The esophagus has a sphincter which should technically allow passage of food (bolus) from the mouth to the stomach and prevent the motion backwards. Gastro-esophageal reflux (GER) is a condition where the sphincter stays open longer. This allows the acid from the stomach to rise, and causes heart burns, the ability to taste food near the back of the mouth etc.

When this condition happens more frequently, like more than 2 times a week, it is called GERD, a more serious condition, now qualified as Gastro-esophageal Reflux Disease.

In about 20% of people who have GERD, the lining of the esophagus, typically muscular, is now replaced with lining from the stomach. This is when the disease becomes Barret's Esophagus.

Barret's Esophagus and Dyslpasia

In a very small percentage of patients with Barret's Esophagus, (less than 1% according to the reference above), develop a rare form of cancer called esophageal adenocarcinoma. Carcinomas are cancers of tissue linings and walls.

Before this happens though, the tissue develops pre-cancerous cells leading to a tissue condition called dysplasia. As a result, regular biopsies are recommended. Usually though, the disease is noticed in later stages, and treatments are not very effective at that point. There is no indication that the current radiofrequency ablation technique would help those patients either.

Barrx Medical and their treatment

Barrx was started sometime in the year 2000 and has made this product commercially available since 2005. However, it looks like this particular study shows a lot of promise for the device.

Analyzing the study

Please read the Medpage article at the beginning of the blog for specific details. I want to discuss the key points of interest here:

1. The study was not the world's best - still, producing great results. The high-grade and low-grade nature of dysplasia in the patients randomized to be treated as opposed to the sham treatment was somewhat unnecessary. This is the first large trial with the device/treatment modality. Nothing significant can be gained from splitting patients up. It could have waited for a second study, and yes I know, they are expensive. They could have still noted down the grades and sought some sort of meaning. Right now, we don't really know of a big difference the treatment has on the grades. Plus, it only makes it harder for the device's reimbursement strategy, which I guess is not short of an uphill task.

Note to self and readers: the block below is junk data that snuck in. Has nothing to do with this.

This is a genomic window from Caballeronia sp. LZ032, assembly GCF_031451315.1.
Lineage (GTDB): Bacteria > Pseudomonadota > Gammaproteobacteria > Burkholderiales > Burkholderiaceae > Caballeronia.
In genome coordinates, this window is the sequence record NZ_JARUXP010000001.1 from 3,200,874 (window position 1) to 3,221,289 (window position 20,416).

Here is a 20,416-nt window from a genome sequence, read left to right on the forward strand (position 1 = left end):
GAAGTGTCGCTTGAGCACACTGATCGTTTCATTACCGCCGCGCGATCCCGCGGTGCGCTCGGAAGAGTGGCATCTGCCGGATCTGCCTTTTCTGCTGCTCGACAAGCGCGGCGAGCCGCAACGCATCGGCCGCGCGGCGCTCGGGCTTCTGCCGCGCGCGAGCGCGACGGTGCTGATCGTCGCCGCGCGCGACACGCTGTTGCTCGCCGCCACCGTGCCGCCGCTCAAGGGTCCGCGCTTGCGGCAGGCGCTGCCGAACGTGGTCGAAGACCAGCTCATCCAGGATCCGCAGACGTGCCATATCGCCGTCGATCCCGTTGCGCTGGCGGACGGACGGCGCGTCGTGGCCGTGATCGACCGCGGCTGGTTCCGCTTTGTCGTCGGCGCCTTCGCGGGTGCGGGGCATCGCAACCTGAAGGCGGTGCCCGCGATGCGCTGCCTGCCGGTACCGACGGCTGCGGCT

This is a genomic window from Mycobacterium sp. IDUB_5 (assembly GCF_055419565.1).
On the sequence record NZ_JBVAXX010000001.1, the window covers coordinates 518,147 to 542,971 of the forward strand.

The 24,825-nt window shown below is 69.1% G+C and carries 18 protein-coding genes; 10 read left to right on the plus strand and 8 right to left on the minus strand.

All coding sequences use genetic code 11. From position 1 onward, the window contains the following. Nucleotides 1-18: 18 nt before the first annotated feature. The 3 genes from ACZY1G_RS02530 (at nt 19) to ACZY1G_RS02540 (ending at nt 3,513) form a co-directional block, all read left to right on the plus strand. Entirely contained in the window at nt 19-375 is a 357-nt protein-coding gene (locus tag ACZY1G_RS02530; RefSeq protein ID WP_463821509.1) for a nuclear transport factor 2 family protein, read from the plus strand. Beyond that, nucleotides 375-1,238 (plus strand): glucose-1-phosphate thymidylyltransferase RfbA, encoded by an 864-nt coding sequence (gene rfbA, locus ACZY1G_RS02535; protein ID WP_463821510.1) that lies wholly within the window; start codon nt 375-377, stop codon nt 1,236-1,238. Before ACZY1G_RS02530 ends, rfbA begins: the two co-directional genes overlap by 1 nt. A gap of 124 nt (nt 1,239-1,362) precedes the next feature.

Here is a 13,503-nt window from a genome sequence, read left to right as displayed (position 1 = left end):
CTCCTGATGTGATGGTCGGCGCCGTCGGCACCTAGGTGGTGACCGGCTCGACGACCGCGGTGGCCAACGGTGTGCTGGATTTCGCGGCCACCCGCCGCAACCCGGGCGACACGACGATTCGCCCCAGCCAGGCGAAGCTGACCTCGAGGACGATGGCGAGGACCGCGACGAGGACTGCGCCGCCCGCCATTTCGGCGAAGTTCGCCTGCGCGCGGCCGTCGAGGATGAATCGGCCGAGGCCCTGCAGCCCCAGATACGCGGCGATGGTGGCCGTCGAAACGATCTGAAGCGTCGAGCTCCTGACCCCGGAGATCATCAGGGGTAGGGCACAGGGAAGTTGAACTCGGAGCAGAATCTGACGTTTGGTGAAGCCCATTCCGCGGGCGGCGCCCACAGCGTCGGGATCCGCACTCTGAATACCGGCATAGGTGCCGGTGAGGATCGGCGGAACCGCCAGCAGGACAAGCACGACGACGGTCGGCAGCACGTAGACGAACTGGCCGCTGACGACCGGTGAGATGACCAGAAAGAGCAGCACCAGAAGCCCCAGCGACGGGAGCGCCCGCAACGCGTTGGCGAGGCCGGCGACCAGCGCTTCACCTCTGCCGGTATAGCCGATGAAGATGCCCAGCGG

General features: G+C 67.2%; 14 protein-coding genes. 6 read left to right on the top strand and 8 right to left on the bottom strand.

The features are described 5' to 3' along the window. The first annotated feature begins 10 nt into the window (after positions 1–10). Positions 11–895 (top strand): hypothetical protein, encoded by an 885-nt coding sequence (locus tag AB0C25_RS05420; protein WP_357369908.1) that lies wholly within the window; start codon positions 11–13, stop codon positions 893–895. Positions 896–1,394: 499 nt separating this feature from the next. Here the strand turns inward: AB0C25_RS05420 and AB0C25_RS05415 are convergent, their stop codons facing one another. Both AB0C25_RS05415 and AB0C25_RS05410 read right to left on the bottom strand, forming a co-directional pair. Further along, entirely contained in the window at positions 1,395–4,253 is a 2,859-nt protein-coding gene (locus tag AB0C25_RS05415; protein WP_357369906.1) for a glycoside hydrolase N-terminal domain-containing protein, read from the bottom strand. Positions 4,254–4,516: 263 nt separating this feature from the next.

2. The second point is somewhat moot, but worth a throw - we still need to wait for long term follow up.

3. The treatment was not a large scale energy wash - in patients that were randomized to be treated, dsyplasic and metaplasic (irregular, but not fully differentiated) lesions alone were treated. That is this was not a "paint" type of ablation procedure delivered over a large region.

I like the idea of a localized treatment. However, there is the confounding factor - do we know we got everything? In a preventive treatment setting, wouldn't being more conservative indicate higher value? This of course, needs to be balanced with factors such as anticipated side-effects.

3. As reported by the researchers themselves, the results are on somewhat of a fragile trend, at least right now. Of the patients that were treated, if one more patient had developed cancer or if one less person in the sham procedure group had not developed cancer, things would have been very different.

Of course the striking thing is, unlike our friendly, neighborhood stent trials, researchers and companies, this word came from the researchers themselves.

4. This treatment could definitely become first-in-line for patients with dysplasic or metaplasic Barret's.

5. What of course, would be the state with patients who have early stages of the disease?

This of course, is where the commercial challenges lie.

Will the physician community accept this as a reasonable preventive measure and recommend it?

Will the same significance persist in a larger patient population with longer follow up?

Will insurance reimbursement come through, especially for patients with the early stages of the disease?

What about the competition from medical management and others trying to play in this device/therapy space?